How to (Safely) Change a DNS Record

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How do I change my DNS records to point to a web host?
I’m changing CDN services, how do I update my DNS records?
How do I transfer my domain to a different DNS host?
If I change a record, will there be any downtime?

Our support team answers questions like these on a daily basis, but the more important question is how do you change these records safely. A lot of webmasters and developers think they can just change a record and expect nothing to go wrong. Well, it most likely will. It’s all thanks to caches (pronounced like cash).


Ever notice that when you visit a web page more than once it will load significantly faster? That’s because the content required to load the page is already stored in your browser’s cache. The same goes for DNS information. Record configurations are stored in the caches of your browser and many different servers. If you try and make a record change, it can take an hour or even two days for the changes to propagate.

Let’s say you changed a record that says anyone querying your site should be sent to the IP address, but not you want them to go to instead… until their cache refreshes, they are going to be pointed toward the old configuration at Since the old configuration doesn’t exist anymore, it will appear that your website is offline. But fear not! There is a fix.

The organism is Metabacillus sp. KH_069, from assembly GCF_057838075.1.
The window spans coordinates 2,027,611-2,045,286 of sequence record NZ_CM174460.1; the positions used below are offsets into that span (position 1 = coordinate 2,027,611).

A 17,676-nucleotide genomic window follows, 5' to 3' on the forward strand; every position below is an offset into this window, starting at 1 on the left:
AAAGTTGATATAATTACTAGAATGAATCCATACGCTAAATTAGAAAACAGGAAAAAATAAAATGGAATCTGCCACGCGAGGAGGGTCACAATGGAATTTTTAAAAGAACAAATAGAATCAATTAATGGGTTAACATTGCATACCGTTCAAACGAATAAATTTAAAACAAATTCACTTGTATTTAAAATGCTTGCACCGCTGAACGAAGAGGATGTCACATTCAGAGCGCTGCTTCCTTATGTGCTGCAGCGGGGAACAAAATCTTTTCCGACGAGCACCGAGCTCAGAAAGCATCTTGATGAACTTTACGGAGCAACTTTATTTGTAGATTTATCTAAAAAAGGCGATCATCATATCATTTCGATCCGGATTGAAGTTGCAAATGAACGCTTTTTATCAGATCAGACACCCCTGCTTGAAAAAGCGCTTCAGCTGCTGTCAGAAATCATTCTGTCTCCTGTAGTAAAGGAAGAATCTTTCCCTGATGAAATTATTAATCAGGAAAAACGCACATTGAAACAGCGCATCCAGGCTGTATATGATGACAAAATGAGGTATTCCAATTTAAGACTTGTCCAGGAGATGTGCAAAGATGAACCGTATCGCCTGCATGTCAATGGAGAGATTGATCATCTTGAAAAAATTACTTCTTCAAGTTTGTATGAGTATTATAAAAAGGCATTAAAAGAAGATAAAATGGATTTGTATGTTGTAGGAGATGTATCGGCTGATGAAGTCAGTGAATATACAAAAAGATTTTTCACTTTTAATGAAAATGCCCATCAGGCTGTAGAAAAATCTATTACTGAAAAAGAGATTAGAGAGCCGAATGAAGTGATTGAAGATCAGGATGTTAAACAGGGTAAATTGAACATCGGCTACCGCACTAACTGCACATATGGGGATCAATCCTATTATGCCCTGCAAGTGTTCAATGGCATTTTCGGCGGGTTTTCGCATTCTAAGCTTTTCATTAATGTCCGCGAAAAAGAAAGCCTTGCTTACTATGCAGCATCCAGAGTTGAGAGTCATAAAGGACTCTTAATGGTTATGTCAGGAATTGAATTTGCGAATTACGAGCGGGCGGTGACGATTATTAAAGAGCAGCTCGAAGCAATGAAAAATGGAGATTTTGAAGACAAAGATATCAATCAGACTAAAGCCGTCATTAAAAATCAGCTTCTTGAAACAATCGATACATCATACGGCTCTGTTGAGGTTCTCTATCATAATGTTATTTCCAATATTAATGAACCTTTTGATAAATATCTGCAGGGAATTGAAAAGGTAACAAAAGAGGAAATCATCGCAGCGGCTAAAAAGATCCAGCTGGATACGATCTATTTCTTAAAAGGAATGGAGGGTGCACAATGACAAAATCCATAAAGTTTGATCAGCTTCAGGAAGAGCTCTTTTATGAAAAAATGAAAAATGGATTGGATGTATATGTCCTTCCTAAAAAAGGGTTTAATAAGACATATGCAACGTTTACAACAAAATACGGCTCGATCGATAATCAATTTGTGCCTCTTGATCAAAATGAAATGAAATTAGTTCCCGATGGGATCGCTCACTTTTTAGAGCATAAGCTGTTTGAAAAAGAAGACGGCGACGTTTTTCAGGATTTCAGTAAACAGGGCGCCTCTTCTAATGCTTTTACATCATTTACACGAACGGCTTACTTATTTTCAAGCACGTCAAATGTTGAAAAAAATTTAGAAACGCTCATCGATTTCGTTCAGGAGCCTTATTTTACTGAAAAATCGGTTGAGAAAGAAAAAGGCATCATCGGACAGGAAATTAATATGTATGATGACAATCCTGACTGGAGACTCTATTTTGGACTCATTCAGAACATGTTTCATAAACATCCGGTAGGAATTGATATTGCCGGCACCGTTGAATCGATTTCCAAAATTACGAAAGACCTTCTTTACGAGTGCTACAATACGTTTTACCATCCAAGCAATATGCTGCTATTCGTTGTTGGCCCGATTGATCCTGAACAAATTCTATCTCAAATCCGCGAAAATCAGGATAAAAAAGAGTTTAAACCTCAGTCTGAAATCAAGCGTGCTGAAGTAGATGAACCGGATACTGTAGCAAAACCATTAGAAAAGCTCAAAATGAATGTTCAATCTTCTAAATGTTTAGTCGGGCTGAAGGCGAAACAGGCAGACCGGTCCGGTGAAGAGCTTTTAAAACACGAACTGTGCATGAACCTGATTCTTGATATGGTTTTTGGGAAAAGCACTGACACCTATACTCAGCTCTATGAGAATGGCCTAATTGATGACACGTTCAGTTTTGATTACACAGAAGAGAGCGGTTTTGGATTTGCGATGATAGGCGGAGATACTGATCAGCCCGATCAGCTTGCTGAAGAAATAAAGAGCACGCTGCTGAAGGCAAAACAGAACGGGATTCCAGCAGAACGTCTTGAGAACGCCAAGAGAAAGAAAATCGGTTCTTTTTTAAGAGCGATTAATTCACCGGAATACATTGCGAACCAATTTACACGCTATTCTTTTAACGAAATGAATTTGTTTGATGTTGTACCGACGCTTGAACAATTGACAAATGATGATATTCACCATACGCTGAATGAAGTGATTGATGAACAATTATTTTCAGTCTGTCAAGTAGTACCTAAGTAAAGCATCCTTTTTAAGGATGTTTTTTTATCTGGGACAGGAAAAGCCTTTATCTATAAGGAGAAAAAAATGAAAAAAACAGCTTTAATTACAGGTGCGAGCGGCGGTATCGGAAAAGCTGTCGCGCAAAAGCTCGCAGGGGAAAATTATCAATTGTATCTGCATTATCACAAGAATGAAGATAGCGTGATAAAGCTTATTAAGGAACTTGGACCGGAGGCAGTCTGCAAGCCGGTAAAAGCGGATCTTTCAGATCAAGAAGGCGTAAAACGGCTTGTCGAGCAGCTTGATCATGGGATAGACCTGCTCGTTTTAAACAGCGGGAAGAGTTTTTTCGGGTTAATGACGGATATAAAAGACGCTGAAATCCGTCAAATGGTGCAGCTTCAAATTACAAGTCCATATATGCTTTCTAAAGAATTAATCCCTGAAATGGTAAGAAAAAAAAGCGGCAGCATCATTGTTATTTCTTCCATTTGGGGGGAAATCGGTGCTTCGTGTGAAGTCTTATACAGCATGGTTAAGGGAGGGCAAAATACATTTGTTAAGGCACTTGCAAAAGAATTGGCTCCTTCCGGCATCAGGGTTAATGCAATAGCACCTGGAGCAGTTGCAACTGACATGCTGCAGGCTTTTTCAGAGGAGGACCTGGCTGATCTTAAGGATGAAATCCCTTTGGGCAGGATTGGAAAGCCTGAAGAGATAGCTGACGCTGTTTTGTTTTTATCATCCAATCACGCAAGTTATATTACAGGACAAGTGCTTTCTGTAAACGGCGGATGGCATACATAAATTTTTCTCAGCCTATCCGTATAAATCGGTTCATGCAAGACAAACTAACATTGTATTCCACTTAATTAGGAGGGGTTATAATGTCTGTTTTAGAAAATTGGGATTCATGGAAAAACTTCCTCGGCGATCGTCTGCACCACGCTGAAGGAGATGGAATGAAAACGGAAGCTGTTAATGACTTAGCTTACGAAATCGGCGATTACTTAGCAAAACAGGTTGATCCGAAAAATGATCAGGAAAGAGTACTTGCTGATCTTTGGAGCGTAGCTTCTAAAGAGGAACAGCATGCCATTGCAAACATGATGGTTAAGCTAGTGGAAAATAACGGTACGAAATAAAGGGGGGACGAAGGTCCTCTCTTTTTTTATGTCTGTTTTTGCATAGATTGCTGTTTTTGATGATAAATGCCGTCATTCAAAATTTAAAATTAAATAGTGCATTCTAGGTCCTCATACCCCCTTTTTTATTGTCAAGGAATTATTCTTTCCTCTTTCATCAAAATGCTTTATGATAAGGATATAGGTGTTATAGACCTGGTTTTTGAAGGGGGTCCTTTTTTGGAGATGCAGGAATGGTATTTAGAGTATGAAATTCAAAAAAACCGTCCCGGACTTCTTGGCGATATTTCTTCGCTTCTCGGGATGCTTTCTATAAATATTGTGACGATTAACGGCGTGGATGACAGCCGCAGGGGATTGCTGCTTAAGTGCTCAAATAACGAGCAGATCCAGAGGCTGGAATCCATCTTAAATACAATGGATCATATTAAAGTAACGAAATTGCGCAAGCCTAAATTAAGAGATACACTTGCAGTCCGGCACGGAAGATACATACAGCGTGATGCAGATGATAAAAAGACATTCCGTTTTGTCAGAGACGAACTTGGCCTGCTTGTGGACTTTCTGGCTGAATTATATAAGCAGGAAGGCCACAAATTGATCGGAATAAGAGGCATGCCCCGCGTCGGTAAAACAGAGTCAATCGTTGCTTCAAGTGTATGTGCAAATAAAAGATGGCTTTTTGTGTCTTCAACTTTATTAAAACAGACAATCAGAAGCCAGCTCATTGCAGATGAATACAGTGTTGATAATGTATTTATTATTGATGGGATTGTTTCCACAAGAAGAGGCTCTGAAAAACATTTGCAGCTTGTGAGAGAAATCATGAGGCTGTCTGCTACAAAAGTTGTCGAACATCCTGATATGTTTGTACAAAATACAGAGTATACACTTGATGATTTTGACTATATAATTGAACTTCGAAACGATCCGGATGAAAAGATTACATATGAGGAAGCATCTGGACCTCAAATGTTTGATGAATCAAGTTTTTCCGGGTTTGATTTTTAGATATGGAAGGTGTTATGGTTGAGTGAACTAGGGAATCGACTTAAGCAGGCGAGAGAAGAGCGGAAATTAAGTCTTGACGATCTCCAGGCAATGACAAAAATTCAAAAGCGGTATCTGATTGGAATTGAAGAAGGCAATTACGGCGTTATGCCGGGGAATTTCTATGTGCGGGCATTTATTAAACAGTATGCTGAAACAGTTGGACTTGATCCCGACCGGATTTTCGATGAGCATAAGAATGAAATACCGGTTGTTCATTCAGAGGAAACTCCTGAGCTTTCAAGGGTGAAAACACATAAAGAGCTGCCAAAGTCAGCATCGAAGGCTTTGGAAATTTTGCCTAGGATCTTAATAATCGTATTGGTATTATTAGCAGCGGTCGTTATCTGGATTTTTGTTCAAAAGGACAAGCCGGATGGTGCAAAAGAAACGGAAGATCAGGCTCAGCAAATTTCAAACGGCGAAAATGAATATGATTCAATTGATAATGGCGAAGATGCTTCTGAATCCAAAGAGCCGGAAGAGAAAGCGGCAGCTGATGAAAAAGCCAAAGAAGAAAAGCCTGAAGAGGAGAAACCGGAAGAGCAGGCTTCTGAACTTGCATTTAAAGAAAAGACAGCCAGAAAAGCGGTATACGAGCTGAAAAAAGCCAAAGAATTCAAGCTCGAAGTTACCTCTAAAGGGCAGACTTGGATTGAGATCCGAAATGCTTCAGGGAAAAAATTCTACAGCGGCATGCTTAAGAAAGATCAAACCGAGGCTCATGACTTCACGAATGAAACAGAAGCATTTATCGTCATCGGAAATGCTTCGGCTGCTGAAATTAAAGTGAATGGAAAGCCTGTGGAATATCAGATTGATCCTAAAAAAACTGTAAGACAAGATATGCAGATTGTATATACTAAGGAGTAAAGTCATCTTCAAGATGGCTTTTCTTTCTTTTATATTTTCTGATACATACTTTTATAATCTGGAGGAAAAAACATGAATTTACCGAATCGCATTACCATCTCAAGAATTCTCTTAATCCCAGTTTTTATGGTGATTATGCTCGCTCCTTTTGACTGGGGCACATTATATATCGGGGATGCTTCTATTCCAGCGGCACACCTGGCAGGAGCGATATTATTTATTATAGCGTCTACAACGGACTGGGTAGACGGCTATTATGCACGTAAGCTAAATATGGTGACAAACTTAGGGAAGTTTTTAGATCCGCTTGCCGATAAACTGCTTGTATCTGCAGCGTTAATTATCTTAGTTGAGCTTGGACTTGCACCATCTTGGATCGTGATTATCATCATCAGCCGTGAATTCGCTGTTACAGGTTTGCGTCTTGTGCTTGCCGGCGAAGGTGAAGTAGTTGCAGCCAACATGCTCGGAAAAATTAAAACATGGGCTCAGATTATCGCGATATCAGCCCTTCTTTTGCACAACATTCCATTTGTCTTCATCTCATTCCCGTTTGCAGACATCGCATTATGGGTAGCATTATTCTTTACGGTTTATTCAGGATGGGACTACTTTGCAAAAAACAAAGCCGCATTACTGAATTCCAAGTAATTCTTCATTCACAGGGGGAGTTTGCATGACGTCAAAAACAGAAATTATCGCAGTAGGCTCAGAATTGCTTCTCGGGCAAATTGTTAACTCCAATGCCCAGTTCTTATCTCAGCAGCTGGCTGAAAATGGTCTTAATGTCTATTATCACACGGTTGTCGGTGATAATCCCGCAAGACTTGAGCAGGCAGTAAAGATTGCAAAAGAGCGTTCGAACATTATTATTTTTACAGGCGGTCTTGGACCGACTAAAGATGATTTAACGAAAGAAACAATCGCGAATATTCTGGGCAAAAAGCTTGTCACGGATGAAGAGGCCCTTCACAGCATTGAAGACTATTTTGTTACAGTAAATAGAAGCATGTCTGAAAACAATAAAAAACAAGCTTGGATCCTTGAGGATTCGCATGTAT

Whenever you create a record you will get the option to change the TTL, or Time to Live. In DNS Made Easy the default TTL is always set to 1800 seconds (or 30 minutes). This is relatively short, and most clients will change this to a longer period of time. The longer a TTL, the less load it puts on the authoritative name server. Unless you are making frequent changes, you’ll want to make the TTL at least an hour or even a day long.

DNS Made Easy TTL of A Record
DNS Made Easy TTL of A Record

If you need to change a record (or create a record if you are transferring from one service to another) you will want to change your TTL to as low as possible. The shorter your TTL, the less amount of time your site could possibly be down. If someone tries to query your website during this time, their query may not resolve if their resolving server has not refreshed its cache yet. Servers will usually refresh every hour.

  1. Lower the TTL of the record to as low as possible (30 seconds is recommended).
  2. Make your record changes.
  3. Wait at least an hour.
  4. Change the TTL back to your previous time.
  5. Enjoy no down time during your record change!

Originally published at DNS Made Easy News.

Learn more about the Domain Name System (it’s not as hard as you may think), we post new blogs and educational infographics every week.

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